There are many aspects of dance performance to consider as well as opportunities when it comes to integrating audio description into your performance. This is a brief dive from Krishna Washburn into some layers to consider in your planning process.
Start thinking and planning about audio description at the beginning of developing the dance performance.
Ask a student or multiple students to plan an audio description. Ask them to plan and practice modulating their voice to support the goals of the overall performance.
View and discuss stereotyped movements or poses. Invite students to create their own poses or movements that demonstrate an emotion authentically for them.
Timing Is Everything
The best time to start thinking about audio description for a dance performance is at the beginning of the planning process. The more time everyone has to think about the audio description, the better, more effective, and more equitable the audio description will be. The best possible audio description for dance de-centers sight as its origin point. There are a lot of blind and visually impaired people who love dance and music and art, and who are artists themselves. Some of us have memories of better sight, some of us don’t. Some of us have a symbolic understanding of movement, some of us don’t. Dance for someone like me, a blind dancer, is not a visual art form. It is an art form about sensations of the physical body, and how it connects to emotion, narrative, and our natural human empathy for one another. When we de-center sight as the origin point of our audio description, we spend less time thinking about what things look like and more time thinking about how things feel, and why they feel the way they feel. People interested in de-centering sight as their origin point for audio description are well served by a) figuring out specifically how movement feels in our bodies—and why—and b) being able to talk about it in words.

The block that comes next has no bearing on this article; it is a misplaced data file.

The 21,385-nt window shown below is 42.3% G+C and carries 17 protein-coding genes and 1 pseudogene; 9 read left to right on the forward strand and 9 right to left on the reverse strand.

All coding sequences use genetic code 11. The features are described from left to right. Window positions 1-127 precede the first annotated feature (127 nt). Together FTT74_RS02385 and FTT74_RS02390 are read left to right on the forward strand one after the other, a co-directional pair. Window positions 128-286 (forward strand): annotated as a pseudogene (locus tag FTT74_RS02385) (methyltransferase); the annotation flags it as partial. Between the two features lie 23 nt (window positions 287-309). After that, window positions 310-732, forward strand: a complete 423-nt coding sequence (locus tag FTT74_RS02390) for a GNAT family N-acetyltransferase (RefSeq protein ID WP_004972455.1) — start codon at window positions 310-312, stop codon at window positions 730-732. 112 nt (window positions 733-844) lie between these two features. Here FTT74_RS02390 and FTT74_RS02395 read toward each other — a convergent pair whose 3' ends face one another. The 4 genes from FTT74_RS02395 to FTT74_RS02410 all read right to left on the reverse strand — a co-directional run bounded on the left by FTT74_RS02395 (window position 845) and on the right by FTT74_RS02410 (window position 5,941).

The human body is made of many layers of unique and specialized tissues, all of which have their own ways of making themselves known when we move. When we dance, we can particularly sense our skin, our connective tissue, our muscles, our bones, and our nerves. When considering how to describe the movement, try to limit your focus to the one specific type of body tissue at a time. Give yourself time to focus on just that one layer, and then think about a different tissue. When you move quickly through space, you might feel air resistance against your skin, you might feel specific muscles activating, and you might notice your sensory nerves in your feet, hands, or face giving you information about your movement. Feeling someone else’s movements and feelings, that’s what audio description for dance can be, and that, to me, is what’s beautiful.
Emotional Expression and Assumptions About Movement Shorthand
Audio description for dance should be connected to the emotions of the movement, and the emotions should be explicitly shared through language. To reach this goal, we need dancers that are deeply connected to their bodies, emotions, where in the body those emotions reside, and how to talk about physical and emotional experience in movement.